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I don't know, maybe I'm just old school cheap. I use windex for spray, and crumpled up newspaper for wiping. It's been doing that job for me for over 30 years now just fine. Biggest expense is the windex, as the newspaper gets used AFTER I've read it.
Regular Windex with ammonia should not be used if the windows have an after-market tint film installed. Windex (and others) make special glass cleaners without ammonia if needed (available at auto supply stores, or the auto parts sections of discount stores).

Can you really reach the entire rear glass on the inside of the car with just your arms and old newspaper? Maybe on your 1992 Geo it is possible, but not on most of the newer sedans with severely raked rear glass.

Also, who reads newspapers printed on newsprint anymore, and how much does that cost?
 

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I've use a micro fiber towel attached to an adjustable arm and typically used Invisible Glass Cleaner to clean my front and rear windows if I need to. I will typically just never touch them if no one has ever touched them. I would do about... five wet and five dry passes and like another three more dry passes until the windows are as spotless as I can get them. Side windows I just do two wet and three dry passes.
 

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Regular Windex with ammonia should not be used if the windows have an after-market tint film installed. Windex (and others) make special glass cleaners without ammonia if needed (available at auto supply stores, or the auto parts sections of discount stores).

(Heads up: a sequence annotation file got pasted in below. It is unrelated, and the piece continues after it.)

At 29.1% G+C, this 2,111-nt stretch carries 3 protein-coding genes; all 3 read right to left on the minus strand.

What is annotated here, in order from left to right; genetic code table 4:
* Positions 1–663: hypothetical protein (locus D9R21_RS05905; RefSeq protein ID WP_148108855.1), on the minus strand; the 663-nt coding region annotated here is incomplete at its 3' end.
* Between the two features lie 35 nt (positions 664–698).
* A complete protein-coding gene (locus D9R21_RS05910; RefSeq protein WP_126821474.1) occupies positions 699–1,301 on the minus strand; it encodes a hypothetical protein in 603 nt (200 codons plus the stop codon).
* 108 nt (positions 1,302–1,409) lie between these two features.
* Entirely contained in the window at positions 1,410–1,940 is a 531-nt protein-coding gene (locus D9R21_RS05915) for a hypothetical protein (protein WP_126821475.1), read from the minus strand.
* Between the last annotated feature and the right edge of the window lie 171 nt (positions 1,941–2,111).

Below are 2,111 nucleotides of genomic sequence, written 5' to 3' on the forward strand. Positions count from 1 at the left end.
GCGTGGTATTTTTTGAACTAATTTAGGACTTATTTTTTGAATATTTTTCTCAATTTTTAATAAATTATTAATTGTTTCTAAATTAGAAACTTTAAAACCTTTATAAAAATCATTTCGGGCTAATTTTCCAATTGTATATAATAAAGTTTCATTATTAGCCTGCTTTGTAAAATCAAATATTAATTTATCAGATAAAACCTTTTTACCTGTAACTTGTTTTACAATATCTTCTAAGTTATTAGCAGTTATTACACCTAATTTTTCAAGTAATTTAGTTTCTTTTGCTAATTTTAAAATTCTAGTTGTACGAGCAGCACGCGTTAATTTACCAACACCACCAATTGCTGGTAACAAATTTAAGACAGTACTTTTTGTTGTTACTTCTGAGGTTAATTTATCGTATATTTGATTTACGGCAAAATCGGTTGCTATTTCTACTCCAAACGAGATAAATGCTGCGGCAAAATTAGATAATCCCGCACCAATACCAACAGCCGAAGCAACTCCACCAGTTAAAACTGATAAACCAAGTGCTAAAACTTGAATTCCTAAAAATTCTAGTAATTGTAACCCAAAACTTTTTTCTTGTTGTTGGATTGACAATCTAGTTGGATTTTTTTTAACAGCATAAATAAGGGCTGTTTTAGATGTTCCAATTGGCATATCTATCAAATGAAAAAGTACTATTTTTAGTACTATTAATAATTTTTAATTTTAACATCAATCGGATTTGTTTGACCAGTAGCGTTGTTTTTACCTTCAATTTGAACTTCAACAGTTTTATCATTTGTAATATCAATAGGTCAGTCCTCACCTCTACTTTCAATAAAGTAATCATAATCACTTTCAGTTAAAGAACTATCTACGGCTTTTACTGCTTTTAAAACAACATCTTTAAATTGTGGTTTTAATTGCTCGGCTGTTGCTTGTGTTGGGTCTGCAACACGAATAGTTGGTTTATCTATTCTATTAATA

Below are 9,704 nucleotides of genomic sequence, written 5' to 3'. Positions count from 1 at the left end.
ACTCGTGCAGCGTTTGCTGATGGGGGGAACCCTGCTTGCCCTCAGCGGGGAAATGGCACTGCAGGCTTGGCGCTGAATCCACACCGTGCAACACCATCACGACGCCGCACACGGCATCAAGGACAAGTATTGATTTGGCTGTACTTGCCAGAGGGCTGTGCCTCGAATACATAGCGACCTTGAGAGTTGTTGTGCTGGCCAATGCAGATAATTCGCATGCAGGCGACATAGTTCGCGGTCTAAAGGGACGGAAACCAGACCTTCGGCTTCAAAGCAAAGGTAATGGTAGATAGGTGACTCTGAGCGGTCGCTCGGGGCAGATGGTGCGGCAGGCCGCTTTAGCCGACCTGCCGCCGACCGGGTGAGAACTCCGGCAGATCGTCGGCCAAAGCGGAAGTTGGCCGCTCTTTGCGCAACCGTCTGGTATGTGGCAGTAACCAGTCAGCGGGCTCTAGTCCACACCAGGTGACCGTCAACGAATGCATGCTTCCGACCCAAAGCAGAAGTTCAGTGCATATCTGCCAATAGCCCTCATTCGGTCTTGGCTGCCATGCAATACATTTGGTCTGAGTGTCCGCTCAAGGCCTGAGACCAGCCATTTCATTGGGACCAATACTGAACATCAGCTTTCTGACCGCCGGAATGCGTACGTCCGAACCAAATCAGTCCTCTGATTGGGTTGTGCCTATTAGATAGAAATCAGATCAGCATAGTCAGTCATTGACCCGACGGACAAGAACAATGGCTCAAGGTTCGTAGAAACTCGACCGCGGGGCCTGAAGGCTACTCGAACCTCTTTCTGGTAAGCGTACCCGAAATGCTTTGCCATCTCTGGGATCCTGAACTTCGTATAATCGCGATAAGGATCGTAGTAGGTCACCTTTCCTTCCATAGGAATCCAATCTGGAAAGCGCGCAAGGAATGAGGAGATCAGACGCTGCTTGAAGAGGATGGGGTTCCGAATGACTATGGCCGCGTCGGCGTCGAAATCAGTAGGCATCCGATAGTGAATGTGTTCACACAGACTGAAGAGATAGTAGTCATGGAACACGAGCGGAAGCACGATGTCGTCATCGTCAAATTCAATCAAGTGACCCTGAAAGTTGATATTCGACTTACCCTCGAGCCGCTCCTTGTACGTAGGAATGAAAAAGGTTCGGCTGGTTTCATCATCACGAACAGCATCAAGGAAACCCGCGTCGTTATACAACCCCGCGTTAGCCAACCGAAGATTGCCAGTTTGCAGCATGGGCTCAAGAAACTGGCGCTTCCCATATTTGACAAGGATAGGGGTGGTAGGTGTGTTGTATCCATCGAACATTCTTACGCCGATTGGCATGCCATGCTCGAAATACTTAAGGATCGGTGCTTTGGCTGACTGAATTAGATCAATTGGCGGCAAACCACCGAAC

Can you really reach the entire rear glass on the inside of the car with just your arms and old newspaper? Maybe on your 1992 Geo it is possible, but not on most of the newer sedans with severely raked rear glass.

Also, who reads newspapers printed on newsprint anymore, and how much does that cost?
The lower corners on my wife's 2000 Accord are tough to reach, but then she barely keeps the inside of the windshield clean. I've hosed down the windshield many times over the years, because I have a hard time seeing out of it. It's also the newest car we own.
As far as Windex with ammonia being used with tinted windows, I don't have any tinted windows, unless they are factory tinted glass. This means regular Windex can be used.
 

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Discussion Starter #13
I stopped using windex years ago. Even on un-tinted glass, I would not use it. But yeah, I started with one of those little triangle tools with the little microfiber cloths on it, and that got me into the corners which was great, but even with invisible glass or sprayaway glass cleaners, some of what ever the stuff is wanted to smear. The heat and steam breaks up the tension of what ever that stuff is and it wipes right off.

Back to the steamer breaking up the adhesive hold the glass on the car. I used the steamer to de badge the car also and while it worked really well, It took probable 20 minutes to do that. Heating the glass with the steam cleaner for a few minutes just to loosen the crud on it should not affect the adhesive holding the glass in place. I would have to hit the same spot for 20 minutes for the steam to have an affect on it.